California Initiative Would Legalize Sports Betting
California has one of the more complicated gaming landscapes in the country, with multiple stakeholders dominated by gaming tribes. Now it has the potential to become even more complicated with the introduction by two lawmakers, including Senator Bill Dodd (l.), of an initiative that would amend the constitution to allow sports betting.
Two California lawmakers are sponsoring an initiative to give the voters the option of legalizing sports book in the Golden State by amending the state constitution. That would make it the ninth state to legalize the industry since the U.S. Supreme Court lifted the federal ban in May 2018.
Gaming tribes are promising a big fight on what they consider to be a direct attack on their monopoly of Las Vegas style gaming. Since the bill would require a two-thirds vote of the legislature to put it on the ballot next year, the tribes would seem to have a huge advantage. Rep. Adam Gray has introduced an identical bill in the Assembly: ACA 16.
The constitutional amendment that was introduced last week by Senator Bill Dodd would legalize sports betting and apply a set of regulations to the activity.
A constitutional amendment requires two-thirds of the legislature’s approval to advance it to the November 2020 ballot, where it can be approved by a majority of the voters.
Dodd released a statement that said, “I look forward to working with stakeholders in a collaborative effort to help bring this out of the shadows.” He added, “By legalizing sports wagering we can avoid some of the problems associated with an underground market such as fraud and tax evasion while investing in problem gambling education.”
Gray’s statement declared, “We need to crack down on illegal and unregulated online gaming and replace it with a safe and responsible option which includes safeguards against compulsive and underage gambling, money laundering and fraud.” He continued, “All other gaming activities in California are subject to regulations that ensure the safety of consumers. Sports wagering should be treated no differently.”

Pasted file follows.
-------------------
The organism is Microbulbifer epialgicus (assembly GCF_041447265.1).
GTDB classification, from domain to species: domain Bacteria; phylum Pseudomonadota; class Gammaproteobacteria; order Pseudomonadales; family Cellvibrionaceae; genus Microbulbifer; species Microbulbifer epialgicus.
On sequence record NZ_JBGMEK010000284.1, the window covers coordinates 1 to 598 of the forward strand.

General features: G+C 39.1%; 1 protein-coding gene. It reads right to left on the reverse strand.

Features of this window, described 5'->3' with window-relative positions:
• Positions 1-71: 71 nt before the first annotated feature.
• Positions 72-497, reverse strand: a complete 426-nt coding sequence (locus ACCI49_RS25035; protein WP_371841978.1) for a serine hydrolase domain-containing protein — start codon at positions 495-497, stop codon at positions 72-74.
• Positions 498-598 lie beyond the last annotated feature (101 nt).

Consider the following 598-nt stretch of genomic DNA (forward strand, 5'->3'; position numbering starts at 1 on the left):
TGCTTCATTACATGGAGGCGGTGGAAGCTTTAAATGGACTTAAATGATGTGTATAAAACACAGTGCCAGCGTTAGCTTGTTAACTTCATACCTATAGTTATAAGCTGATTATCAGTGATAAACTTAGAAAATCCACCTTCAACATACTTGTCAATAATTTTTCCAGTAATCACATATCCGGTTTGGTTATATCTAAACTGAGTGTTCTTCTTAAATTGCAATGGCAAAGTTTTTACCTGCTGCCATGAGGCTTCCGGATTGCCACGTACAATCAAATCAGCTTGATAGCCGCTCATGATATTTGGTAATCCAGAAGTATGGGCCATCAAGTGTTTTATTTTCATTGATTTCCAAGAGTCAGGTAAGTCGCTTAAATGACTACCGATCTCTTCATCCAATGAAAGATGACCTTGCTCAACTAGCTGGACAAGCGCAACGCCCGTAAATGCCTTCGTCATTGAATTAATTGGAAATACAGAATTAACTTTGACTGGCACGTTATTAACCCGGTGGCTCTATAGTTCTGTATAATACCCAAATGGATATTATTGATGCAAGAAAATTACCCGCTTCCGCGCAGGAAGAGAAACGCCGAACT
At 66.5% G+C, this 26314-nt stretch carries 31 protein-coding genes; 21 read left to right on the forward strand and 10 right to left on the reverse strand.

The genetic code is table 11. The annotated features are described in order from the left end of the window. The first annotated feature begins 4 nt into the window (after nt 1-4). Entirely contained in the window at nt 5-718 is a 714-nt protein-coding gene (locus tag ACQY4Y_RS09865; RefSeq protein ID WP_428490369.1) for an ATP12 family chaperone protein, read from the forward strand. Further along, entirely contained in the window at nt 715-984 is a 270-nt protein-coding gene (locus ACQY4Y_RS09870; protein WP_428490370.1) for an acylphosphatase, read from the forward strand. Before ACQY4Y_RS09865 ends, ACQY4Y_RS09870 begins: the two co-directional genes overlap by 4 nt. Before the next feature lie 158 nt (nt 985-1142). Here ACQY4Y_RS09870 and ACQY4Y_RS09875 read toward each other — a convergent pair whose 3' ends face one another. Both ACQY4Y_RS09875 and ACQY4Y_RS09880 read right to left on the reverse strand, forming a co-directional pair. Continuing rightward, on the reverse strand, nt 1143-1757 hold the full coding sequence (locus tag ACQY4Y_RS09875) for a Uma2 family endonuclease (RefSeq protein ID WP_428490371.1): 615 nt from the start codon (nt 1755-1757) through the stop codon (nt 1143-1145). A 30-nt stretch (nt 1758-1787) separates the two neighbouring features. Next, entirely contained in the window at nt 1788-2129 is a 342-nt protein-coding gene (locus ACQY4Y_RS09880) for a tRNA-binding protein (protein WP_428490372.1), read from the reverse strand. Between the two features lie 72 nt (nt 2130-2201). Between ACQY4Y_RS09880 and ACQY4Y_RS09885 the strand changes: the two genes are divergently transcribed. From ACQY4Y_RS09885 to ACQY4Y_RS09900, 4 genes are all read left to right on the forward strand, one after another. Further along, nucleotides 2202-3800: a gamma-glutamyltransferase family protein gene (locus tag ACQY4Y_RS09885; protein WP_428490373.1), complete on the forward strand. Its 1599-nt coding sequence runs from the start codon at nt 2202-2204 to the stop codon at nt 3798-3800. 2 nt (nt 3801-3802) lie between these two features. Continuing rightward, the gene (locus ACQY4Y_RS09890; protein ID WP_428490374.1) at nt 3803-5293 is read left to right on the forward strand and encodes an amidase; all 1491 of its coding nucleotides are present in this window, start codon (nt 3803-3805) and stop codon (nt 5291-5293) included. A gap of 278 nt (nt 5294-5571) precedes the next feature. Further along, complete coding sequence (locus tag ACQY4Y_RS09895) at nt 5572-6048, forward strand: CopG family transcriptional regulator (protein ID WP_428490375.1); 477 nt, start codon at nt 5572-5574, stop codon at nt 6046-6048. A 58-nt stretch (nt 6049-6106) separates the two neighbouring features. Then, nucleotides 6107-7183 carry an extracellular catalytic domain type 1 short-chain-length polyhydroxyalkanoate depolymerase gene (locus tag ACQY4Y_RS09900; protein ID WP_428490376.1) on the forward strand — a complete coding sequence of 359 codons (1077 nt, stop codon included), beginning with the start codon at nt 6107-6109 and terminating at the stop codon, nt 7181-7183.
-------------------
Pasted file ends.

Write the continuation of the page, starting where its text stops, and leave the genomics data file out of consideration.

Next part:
Several attempt to legalize online poker and sports betting, some of them by Rep. Gray have stumbled amid the rivalries between gaming tribes and card clubs.
The tribes, whose influence in the legislature is enormous, generally oppose new gaming enterprises that they fear might water down the profitability of their nearly 70 brick and mortar casinos and weaken their tribal state gaming compacts.
Complicating the tribes’ domination of gaming in the state are the 88 license card rooms, which offer approved forms of poker, along with some that offer player-banked versions of some casino games, and which the tribes consider violate the state constitution. Last year they went to federal court to sue the state to enforce the law. The card rooms, which consider this lawsuit an existential threat, have asked to be allowed to intervene in the case.
Dodd concedes this is the major hurdle to approving his bill. He told the Los Angeles Times: “I look forward to working with stakeholders in a collaborative effort to help bring this out of the shadows,” he said. “By legalizing sports wagering, we can avoid some of the problems associated with an underground market, such as fraud and tax evasion, while investing in problem gambling education.”
Steve Stallings, chairman of California Nations Indian Gaming Association, which represents a majority of gaming tries, indicated how steep a climb getting to two-thirds is likely to be. He called for the legislature to “proceed with caution,” adding “In short, CNIGA does not support any expansion of gaming in California, including sports betting, until the for-profit, commercial card rooms stop their illegal practices, including constitutionally prohibited banked games. A legitimate discussion on sports betting could then proceed as long as tribal exclusivity is maintained.”